by Sarah F.J. Braley | June 05, 2018

Meeting Professionals International will publish "The Essential Guide to Safety and Security: Best Practices for Meeting and Event Planning 2018" by the end of this June. The association also is developing education, research and case studies based on the guide's recommended practices, which will be presented later this year and through 2019.

Nearly 400 best practices have been compiled to help planners identify vulnerabilities, mitigate risks and protect critical assets at their events, and to help them develop solid safety and security plans and procedures. The topics range from handling unattended packages and safely managing crowds to recovering from a vehicular attack and securing event data.

"Duty of care for attendees is an important responsibility of planners, and as the largest industry association focused on the development of event professionals, MPI is working to provide the best education and tools to assist meeting planners and event organizers elevate their capabilities around duty of care," said Paul Van Deventer, president and CEO of MPI. "Our new safety-and-security best-practices guide is the first of its kind for our industry. We believe it will become a critical resource and plan to review, refine and update the best practices every year so that the guide remains timely and relevant."

Some insights from the guide:

  • If your event website has a "look who's coming" area, list people by company only to avoid room-block poachers, phishing scams and potential stalkers from targeting your attendees
  • While waiting for events to begin, A/V teams can show videos or slides instructing attendees about emergency procedures
  • Test your emergency-action and incident-response plans before you get on-site. Formats can be scaled from one-hour orientations to full-scale drills, depending on your team, resources and situational needs. Keep digital records of any drills and exercises that you run for a minimum of five years. Good records can help reduce legal liability.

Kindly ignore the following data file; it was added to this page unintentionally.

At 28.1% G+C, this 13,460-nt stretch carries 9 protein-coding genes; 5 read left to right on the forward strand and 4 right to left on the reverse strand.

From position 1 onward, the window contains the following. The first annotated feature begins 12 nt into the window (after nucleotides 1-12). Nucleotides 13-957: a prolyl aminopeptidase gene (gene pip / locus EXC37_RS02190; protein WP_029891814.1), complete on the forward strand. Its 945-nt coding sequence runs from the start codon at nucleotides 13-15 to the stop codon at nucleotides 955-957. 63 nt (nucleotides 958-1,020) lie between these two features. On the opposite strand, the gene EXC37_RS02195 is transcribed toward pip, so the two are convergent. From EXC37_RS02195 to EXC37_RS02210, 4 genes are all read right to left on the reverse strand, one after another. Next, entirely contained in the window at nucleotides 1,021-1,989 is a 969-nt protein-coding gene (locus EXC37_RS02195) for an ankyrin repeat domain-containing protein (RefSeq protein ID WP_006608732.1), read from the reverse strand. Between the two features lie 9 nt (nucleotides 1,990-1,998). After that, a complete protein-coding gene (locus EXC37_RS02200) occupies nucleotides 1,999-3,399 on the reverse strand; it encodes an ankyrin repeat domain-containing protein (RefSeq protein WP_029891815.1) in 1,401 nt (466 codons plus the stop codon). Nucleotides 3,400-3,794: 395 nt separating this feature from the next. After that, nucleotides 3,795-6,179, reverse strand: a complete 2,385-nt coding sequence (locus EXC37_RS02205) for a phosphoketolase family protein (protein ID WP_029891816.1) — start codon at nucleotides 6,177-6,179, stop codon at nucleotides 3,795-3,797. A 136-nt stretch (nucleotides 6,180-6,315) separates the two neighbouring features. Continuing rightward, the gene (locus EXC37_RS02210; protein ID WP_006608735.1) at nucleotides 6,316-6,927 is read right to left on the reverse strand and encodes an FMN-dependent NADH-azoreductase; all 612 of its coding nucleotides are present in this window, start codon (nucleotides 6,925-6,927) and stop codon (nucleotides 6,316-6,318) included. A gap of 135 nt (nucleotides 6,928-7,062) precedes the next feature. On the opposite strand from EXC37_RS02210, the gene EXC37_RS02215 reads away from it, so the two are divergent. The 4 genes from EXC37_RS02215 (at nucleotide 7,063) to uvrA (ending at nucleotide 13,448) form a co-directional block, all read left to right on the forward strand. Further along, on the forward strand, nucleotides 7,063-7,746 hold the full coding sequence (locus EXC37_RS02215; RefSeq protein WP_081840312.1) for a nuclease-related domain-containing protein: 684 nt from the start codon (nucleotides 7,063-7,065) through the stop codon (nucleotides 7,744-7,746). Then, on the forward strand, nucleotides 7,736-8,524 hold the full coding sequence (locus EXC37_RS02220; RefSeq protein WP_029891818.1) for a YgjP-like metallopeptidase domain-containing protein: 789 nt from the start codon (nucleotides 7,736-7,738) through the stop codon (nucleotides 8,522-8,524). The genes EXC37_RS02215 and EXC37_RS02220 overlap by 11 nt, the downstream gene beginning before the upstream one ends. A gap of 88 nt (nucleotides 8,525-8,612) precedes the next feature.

• Conduct an After Action Review within 48 hours of your event to go over any incidents that occurred. Discuss what happened, why and how improvements could be made. Appoint a scribe to capture and document the information while it is fresh in everyone's minds. Gather input from all staff levels. Use the review findings to make recommendations to improve existing plans.


The development of this guide is part of the association's ongoing effort to increase safety, security and risk-management education and resources for MPI members and the industry. Last year, MPI began a collaboration with the National Center for Spectator Sports Safety and Security (NCS4) at the University of Southern Mississippi to develop educational programming and resources, which led to the development of the MPI Academy's Emergency Preparedness for Meetings and Events Certificate Course, which debuted at WEC 2017.
 
The association also is working with NCS4 on a five-year, pan-industry initiative to create the first global gold standards for event planning safety and security, begun with the inaugural Risk Management Conclave during the MPI Thought Leaders Summit in October 2017. During the conclave, best practices were discussed and collected for the new guide.
 
"The MPI best practices guide is intended to assist event-management teams, in conjunction with public-safety agencies, in developing, implementing and improving their safety-and-security plans and procedures," explained Louis Marciani, executive director of NCS4.
 
"The Essential Guide to Safety and Security: Best Practices for Meeting and Event Planning 2018" is free for MPI members and $49 for nonmembers.